Sommelier Spotlight: Simon Zimmermann

In this fourth installment of our Sommelier Spotlight series, I speak with Nordic Sommelier Champion, multiple Norwegian Sommelier Champion, and Head sommelier of Happolati restaurant in Oslo, Simon Zimmermann.

February 2022

Photo: Simon Zimmermann

After graduating from hotel and sommelier school, Simon started his career at Lysebu Hotel where he had the chance to work with a huge classic wine cellar. After 4 years the time for something new had arrived, and Simon started working at the Michelin star awarded restaurant Ylajali. Since then Simon has not only become a very reputable Sommelier, but also a well-known Sommelier Champion as he has won his fair share of titles: Best Norwegian Young Sommelier 2010, Best Nordic Sommelier 2013, Best Sommelier of Norway 2015, and Best Sommelier of Norway 2017. Now, when Simon does not compete he can be found working at Happolati restaurant in Oslo, Norway where he is the Head Sommelier. Happolati is a modern restaurant with a fun Asian-inspired menu based on seasonal produce. Happolati offers a varied wine list with an emphasis on classical areas like Germany, Austria, France, and the US. The Austrian focus on Simon's list did not get unnoticed. In the past two years, his wine list was voted Best Austrian wine list by Star Wine List in Norway.

Simon, thanks for taking the time to speak with me today. How does Covid impact your wine program?

Simon: The biggest impact to the wine program was that I needed to buy and offer more fine wine which was not easy since having been closed after seven months of lockdown people were hungry after fine wine more than usual. I had some challenges selling my house wines by the glass, no one wanted cheap wine so it spoiled a lot of times where I decided to take away my house red wine by the glass. I then saw the room to offer a more exclusive wine pairing, next to the standard one, and added a more complex and expensive wine by the glass.

What are the biggest challenges and how can producers/importers/consumers support you better considering these issues?

Simon: I had some issues with having too much wine in stock since Norway closed down the first week of November in 2020 when my cellar was filled up for the Christmas season. We only opened again six months later with a cellar full of wine for the winter season and that type of food. Thankfully, we received a lot of support from visiting customers and importers and some virtual wine tastings with producers.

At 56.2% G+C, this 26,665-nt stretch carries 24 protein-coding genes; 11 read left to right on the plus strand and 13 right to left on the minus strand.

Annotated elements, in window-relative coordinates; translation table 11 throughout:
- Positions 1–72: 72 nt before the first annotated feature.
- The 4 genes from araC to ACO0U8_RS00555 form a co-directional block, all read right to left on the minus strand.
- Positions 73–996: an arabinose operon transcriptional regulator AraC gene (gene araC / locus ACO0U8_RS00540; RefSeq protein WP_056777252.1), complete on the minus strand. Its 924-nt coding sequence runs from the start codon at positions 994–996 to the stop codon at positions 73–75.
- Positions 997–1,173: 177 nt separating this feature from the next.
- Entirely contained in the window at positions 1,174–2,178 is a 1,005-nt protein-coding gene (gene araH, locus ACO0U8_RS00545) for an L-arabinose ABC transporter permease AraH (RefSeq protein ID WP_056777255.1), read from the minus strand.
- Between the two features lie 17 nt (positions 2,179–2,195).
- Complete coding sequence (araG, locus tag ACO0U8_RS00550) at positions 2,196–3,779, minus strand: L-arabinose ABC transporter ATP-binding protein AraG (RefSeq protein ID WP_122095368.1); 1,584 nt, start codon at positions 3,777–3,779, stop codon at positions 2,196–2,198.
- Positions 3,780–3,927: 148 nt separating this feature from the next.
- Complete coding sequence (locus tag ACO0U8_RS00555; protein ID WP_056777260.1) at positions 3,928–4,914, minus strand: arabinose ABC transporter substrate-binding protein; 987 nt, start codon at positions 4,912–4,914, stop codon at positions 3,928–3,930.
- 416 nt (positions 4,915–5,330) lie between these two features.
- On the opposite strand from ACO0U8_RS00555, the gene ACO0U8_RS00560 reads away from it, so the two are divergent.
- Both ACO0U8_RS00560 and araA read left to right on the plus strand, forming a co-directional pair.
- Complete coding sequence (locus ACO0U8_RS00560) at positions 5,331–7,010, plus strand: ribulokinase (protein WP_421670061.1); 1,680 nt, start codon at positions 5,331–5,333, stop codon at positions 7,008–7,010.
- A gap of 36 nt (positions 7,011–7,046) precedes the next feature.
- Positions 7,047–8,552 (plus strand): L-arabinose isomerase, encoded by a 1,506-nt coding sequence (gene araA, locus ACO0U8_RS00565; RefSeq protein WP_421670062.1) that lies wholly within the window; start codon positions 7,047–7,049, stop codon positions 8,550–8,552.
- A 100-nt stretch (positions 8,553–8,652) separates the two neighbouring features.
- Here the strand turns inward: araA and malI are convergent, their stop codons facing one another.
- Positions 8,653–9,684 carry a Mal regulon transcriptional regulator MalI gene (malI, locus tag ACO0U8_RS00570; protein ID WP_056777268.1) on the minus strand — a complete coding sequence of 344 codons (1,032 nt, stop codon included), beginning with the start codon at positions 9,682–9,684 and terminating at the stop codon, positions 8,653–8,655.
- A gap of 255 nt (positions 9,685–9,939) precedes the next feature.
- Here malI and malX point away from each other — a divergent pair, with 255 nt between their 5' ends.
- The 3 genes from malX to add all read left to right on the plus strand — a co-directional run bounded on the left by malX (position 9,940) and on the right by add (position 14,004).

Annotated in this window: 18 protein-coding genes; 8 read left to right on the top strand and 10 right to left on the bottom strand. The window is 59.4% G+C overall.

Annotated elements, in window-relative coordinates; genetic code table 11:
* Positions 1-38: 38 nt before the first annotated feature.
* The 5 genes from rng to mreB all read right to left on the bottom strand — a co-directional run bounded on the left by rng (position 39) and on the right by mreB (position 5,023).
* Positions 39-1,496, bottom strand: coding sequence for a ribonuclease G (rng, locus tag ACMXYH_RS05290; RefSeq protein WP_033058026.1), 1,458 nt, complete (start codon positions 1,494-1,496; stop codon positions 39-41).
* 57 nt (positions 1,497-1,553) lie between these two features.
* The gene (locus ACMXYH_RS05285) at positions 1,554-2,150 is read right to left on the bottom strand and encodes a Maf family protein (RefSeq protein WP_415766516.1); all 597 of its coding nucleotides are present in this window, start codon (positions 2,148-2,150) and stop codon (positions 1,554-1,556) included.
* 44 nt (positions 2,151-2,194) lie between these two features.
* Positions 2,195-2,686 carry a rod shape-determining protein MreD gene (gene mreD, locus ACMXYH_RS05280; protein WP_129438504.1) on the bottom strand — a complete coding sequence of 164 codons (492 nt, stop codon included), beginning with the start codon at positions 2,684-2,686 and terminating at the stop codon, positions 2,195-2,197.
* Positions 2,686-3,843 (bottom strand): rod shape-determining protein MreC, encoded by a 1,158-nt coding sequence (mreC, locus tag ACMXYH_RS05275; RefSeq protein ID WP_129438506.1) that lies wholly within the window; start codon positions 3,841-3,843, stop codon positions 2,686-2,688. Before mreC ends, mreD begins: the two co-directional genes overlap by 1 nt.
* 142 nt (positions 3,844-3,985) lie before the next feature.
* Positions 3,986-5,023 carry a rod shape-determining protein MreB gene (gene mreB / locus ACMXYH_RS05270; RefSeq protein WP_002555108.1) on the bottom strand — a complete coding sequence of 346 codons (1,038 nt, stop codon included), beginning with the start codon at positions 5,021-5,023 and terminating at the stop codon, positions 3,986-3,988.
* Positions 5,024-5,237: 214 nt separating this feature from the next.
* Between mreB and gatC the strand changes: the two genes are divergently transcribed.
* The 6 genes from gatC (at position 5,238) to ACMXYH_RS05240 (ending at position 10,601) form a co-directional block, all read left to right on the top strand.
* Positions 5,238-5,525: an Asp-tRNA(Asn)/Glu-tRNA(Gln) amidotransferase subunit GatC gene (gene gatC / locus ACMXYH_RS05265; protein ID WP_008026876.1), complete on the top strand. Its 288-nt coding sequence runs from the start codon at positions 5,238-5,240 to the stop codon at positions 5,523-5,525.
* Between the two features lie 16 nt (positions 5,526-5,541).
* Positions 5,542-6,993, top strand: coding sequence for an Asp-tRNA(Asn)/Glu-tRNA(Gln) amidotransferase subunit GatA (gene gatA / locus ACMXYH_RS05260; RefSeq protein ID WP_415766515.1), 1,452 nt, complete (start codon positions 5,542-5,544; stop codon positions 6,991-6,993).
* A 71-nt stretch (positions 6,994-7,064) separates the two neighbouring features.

When you think of European cool climate regions like Alto Adige, Austria, and Germany, what would you be interested in tasting & learning more from/about?

Simon: As my list has a big focus on wines of Austria and Germany, I am constantly in touch with these regions. But Alto Adige is a region I would like to learn more about as wines from this region are starting to come more and more into Norway.

Where do you see advantages for these regions in Norway?

Simon: Germany has a huge market in Norway where the white and red wines are poured all over the country since we have a lot of mussels, shellfish, and fish that pair very well with these types of wines. They also sell more easily since people know them. Austrian wines are also becoming more popular and are also starting to be widely used as they pair very well with Norwegian cuisine too. Alto Adige still has a small proportion in the restaurants, but they also have the potential to grow and be used in the same way as German and Austrian wines.

What are you excited to pour in your guests' glasses this year?

Simon: It's hard to say, I basically pour what I think is fun and exciting and pairs well with the food, and that could be anything from old school classics to natural peals of wine.

Thank you Simon for your insightful interview. Next up is Head Sommelier Beatrice Bessi from the Chiltern Firehouse in London.